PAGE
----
On a Sunday morning this past spring, while the talking heads of cable news were slugging it out on opposite sides of the ever-growing partisan divide, seven citizens on NBC’s “Meet the Press” did something astonishing: They listened to each other.
In a segment from Madison, Wisconsin, host Chuck Todd described the panel as “three pro-gun Republicans, three Democrats, and one independent who served in the military.”
In the full discussion, available online, he asked: “Does America have a gun problem? Does anybody here disagree with that?”
No one did.
The “Meet the Press” segment on guns illustrates a new trend in journalism aimed at reducing the animosity in public discourse
And, although they had starkly different ideas on how to solve the problem, there was no yelling, cross talking, or insults during the 17-minute extended discussion on gun control that was posted online.
“As a journalist, you can’t just sit in the observation tower anymore and report that one side is saying this and the other side is saying that,” Todd says. Listening to community voices and encouraging them to listen to each other is not a new tactic in journalism, he adds, “it’s just more of a necessity than before.”
Although “Meet the Press” sits squarely at the center of the legacy media—it first aired in 1947 and is the longest running show on television—the segment on guns illustrates a new trend in journalism aimed at reducing the animosity in public discourse.
The startup Spaceship Media calls it “dialogue journalism” and is trademarking the process it uses to bridge divides. Other efforts include a new StoryCorps feature with intimate conversations between political opposites and a Reddit page at The Seattle Times that ran with a series on race called “Under Our Skin.” Facebook, where Russia-financed vitriol helped to inflame hatred before the 2016 election, hosts issue pages moderated by journalists on topics such as health care, and hyperlocal discussion groups about schools and town elections run by citizen volunteers.
Spaceship Media, which has formed partnerships with news organizations across the country, is arguably the biggest player in the field. Based in Emeryville, California, its small staff promotes the idea of reporters as moderators and active participants in the news, not simply observers and chroniclers. The goals are lofty: to bridge the partisan divide, rebuild trust in news organizations hounded by charges of “fake news,” and ultimately to attract and engage enough readers, viewers, and subscribers to ensure the survival of a struggling industry.
“Whatever we’re doing in the media isn’t working,” says Spaceship Media co-founder Eve Pearlman. “If journalism were doing its job in this country, arguably, we would not be in this position. People would trust the information we provide. We are doing what we can do to fix it.”
This kind of public service approach has its roots in the civic journalism of the 1990s. Controversial at the time for crossing into advocacy and activism, civic journalism asked citizens about their concerns—and incorporated their answers into news coverage that focused on defining solutions, not problems. The 21st- century version is more technologically sophisticated and steeped in social media. It is also less controversial in newsrooms that are looking for any way to stay relevant.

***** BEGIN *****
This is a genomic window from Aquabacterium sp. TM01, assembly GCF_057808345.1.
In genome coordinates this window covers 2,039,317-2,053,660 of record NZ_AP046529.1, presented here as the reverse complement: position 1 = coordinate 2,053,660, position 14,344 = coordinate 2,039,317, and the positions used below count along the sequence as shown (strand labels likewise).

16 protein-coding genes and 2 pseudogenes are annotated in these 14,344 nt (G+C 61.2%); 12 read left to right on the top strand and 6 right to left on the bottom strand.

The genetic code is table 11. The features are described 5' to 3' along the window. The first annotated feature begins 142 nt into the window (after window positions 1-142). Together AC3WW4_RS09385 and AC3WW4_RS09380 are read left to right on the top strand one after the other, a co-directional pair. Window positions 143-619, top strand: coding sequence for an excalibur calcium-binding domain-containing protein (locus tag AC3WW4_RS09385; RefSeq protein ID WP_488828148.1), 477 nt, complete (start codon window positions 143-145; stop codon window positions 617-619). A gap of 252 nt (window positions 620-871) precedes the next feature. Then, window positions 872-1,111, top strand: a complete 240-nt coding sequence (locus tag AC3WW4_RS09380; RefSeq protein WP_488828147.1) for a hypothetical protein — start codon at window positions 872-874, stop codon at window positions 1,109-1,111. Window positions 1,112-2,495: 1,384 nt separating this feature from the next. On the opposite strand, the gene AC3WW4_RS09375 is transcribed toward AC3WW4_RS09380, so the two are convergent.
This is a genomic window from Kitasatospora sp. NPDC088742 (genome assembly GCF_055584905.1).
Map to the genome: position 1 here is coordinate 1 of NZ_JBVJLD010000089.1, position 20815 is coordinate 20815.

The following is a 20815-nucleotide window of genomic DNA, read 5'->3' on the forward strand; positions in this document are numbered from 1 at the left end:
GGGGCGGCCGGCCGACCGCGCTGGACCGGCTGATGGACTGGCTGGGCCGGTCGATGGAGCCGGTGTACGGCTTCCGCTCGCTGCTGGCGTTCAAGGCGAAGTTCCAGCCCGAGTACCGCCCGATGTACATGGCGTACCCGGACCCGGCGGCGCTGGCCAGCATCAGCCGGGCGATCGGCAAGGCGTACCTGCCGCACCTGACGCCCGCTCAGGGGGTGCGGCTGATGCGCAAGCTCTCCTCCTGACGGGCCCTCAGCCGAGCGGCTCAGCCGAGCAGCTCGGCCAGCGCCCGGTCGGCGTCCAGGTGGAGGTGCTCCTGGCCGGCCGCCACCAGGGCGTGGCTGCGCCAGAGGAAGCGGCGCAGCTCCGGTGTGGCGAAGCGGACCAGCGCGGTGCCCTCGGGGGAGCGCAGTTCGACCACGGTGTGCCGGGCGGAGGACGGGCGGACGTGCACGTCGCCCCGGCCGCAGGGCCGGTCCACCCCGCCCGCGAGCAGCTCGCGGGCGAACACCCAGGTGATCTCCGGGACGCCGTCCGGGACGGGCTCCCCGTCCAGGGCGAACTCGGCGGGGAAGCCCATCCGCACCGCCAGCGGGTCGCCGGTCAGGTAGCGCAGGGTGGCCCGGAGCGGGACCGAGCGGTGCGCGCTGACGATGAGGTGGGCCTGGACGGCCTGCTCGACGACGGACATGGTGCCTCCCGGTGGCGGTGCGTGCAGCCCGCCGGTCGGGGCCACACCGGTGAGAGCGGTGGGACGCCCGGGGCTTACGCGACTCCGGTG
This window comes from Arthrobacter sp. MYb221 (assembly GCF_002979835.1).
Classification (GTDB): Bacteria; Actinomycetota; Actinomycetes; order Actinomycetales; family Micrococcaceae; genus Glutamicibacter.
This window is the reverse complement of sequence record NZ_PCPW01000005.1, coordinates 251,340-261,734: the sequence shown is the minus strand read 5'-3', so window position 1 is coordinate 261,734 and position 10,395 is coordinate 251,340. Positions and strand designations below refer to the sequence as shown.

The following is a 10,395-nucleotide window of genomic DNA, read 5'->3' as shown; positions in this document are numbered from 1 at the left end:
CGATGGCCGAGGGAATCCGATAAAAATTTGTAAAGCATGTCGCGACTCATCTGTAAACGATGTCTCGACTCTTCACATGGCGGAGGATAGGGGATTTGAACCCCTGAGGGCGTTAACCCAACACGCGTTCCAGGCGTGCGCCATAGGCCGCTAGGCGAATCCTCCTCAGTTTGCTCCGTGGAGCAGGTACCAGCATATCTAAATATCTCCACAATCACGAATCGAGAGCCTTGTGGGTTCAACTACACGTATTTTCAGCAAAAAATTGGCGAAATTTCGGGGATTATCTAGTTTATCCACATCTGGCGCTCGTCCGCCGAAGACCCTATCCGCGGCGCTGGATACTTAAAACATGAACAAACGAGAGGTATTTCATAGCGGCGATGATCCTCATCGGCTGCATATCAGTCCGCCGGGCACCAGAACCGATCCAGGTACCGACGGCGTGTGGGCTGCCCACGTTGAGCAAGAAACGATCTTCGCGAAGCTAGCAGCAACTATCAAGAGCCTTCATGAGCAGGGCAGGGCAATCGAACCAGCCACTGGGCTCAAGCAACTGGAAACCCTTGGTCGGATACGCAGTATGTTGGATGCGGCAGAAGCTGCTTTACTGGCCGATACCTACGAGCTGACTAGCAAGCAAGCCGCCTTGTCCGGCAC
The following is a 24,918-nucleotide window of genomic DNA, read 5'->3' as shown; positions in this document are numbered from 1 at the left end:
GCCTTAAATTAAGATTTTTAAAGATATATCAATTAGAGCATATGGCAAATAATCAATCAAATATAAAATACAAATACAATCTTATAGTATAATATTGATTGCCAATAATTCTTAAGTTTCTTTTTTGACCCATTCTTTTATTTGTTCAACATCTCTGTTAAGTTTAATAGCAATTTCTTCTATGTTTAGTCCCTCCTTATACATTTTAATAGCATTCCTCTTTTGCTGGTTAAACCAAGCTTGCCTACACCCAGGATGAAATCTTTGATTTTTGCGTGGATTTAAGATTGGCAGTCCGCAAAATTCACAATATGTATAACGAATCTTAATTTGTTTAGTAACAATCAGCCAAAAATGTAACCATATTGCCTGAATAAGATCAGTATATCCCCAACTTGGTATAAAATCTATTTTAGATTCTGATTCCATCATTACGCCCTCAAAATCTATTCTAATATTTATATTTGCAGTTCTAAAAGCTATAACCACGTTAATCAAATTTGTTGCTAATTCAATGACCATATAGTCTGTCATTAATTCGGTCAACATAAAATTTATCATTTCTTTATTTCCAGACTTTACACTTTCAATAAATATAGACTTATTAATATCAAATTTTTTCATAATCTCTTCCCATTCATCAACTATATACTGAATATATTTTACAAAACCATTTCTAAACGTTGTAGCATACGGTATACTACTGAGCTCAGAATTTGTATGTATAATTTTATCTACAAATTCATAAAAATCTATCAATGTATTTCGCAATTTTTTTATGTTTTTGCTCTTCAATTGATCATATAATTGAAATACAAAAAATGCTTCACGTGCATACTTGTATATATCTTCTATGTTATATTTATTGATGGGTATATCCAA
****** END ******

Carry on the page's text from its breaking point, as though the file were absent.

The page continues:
Former Knight Ridder newspaper executive Paula Ellis calls companies like Spaceship Media “disruptors.” They don’t want to blow up journalism, but they do want to challenge some of the traditional orthodoxies that still govern it, such as valuing reports that highlight conflict and “he said/she said” disagreement more than nuance and areas of agreement.
Ellis, now a consultant and a senior associate with the Kettering Foundation, says civic journalism had high-profile detractors who worried that an important line of objectivity had been crossed. Now, she argues, “people are much more open to these ideas of journalist as facilitator. We need watchdogging. I would never back away from that. But there are other roles we can fulfill without compromising our values.”
Practitioners of “dialogue journalism” hope to burst the liberal versus conservative information bubbles and create bonds with their readers that will lead to greater trust. A 2017 Gallup poll found that only 27 percent of Americans said they have a “great deal” or “quite a lot” of confidence in newspapers. But questions remain about the larger goal of these new efforts. Is it simply to foster conversation among alienated groups, or is it to find consensus that leads to policy changes?
Katie Songer, a liberal Democrat, helped found Reach Out Wisconsin with Scott Grabins, a conservative Republican. Both believed in ordinary citizens meeting regularly simply to promote “civil dialogue.” Grabins, a software engingeer, participated in the “Meet the Press” conversation about guns and felt it represented how “we treat people in the group—the Wisconsin nice.”
Songer says the group, made up of Democrats and Republicans in Madison, often grappled with the usefulness of discussing issues with people whose minds they wouldn’t change. “It’s not just about the warm and fuzzy,” she says. “When you’re focused on understanding the other side, ideally you let go of convincing them that you’re right and that creates a space for stumbling across compromises and solutions.”
Songer, who moved from Madison to Portland, Oregon in 2014, welcomes journalists to the work that volunteer citizens have been doing: “Maybe it’s not proper to ask journalists to take on this role, but civil dialogue is one of the most important things we need in this country right now and anyone who can promote it, should.”
Practitioners of dialogue journalism hope to burst the liberal versus conservative information bubbles and create bonds with their readers that will lead to greater trust